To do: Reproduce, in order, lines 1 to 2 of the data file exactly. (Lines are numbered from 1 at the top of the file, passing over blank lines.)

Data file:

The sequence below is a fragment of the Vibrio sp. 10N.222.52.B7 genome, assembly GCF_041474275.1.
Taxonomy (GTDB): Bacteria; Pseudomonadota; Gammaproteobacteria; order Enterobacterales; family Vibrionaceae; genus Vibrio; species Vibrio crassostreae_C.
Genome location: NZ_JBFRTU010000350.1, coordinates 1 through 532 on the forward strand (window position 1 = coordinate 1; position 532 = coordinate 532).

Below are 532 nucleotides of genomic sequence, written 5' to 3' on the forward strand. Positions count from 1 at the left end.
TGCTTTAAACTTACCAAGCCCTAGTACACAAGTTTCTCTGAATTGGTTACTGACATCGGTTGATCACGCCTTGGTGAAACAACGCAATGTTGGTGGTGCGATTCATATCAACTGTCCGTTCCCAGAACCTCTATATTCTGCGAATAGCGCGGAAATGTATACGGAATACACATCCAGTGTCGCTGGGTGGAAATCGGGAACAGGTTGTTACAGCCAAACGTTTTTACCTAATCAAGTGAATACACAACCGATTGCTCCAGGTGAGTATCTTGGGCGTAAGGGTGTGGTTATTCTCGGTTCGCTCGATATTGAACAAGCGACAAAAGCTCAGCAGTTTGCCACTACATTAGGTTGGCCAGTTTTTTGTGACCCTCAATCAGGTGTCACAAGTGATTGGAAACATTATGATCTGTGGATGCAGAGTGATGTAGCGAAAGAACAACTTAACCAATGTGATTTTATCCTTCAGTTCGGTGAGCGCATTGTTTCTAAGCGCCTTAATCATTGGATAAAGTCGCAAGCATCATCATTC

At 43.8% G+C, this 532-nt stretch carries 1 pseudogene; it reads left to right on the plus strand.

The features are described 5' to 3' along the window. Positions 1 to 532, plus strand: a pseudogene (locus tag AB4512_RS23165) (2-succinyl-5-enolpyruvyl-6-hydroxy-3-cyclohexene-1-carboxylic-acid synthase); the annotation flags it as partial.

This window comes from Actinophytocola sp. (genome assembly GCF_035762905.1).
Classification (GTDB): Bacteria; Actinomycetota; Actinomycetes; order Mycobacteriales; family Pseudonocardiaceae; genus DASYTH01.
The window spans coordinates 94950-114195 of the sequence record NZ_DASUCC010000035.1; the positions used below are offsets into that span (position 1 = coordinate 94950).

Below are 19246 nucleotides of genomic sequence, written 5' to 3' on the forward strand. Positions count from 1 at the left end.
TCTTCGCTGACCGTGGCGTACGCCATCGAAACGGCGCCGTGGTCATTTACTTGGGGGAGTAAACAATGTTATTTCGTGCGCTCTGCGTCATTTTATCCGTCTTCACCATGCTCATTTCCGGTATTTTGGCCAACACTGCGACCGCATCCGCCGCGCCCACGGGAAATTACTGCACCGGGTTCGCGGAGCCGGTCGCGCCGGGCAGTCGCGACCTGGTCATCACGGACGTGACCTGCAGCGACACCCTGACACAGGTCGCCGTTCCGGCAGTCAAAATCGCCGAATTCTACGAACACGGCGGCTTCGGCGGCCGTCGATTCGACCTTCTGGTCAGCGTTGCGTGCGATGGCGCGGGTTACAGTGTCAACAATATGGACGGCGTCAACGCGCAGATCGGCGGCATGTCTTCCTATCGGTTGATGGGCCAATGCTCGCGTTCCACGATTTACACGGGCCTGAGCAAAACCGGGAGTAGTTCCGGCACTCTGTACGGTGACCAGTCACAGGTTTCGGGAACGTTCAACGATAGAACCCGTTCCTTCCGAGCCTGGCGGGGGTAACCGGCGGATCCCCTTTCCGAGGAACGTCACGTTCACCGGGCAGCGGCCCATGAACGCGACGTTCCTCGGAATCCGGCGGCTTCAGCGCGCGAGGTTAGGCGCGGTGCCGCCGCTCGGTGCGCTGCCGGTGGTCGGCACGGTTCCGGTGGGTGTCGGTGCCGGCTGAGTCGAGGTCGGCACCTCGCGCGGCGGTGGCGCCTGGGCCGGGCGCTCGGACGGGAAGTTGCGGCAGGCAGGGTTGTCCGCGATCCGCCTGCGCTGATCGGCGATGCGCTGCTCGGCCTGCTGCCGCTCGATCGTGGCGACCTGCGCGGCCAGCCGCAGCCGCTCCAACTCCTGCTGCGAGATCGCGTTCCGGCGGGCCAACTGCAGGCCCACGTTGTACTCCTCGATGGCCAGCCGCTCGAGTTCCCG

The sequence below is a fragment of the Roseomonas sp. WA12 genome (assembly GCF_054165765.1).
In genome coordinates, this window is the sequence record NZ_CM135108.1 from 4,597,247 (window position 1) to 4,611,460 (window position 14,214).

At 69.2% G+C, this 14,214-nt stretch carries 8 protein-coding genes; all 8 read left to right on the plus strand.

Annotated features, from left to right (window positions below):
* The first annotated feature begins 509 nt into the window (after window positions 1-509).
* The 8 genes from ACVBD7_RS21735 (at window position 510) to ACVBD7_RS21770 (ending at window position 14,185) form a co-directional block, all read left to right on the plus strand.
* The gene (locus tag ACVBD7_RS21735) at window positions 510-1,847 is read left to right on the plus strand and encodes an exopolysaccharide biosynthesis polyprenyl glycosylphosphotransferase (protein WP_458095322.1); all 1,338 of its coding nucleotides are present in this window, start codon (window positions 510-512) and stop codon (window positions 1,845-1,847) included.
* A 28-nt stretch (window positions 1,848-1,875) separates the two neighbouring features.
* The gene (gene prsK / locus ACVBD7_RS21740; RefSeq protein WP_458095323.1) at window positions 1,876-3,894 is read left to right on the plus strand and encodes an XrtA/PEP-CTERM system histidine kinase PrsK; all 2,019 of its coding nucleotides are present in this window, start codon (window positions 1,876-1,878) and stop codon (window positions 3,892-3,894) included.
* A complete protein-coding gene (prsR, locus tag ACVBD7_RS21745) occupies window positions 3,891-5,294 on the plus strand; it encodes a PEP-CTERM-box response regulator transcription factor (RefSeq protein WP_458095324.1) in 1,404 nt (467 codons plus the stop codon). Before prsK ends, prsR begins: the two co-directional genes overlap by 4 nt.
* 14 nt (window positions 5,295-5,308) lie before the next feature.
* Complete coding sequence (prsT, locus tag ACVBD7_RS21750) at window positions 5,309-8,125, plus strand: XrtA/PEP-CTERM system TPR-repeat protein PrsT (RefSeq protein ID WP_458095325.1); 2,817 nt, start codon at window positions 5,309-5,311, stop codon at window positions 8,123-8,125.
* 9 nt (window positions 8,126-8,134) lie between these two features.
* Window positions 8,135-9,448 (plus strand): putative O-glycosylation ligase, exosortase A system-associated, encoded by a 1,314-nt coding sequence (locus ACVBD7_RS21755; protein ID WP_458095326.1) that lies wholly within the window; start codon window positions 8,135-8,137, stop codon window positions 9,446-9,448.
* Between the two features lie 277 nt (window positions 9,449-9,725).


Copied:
The sequence below is a fragment of the Vibrio sp. 10N.222.52.B7 genome, assembly GCF_041474275.1.
Taxonomy (GTDB): Bacteria; Pseudomonadota; Gammaproteobacteria; order Enterobacterales; family Vibrionaceae; genus Vibrio; species Vibrio crassostreae_C.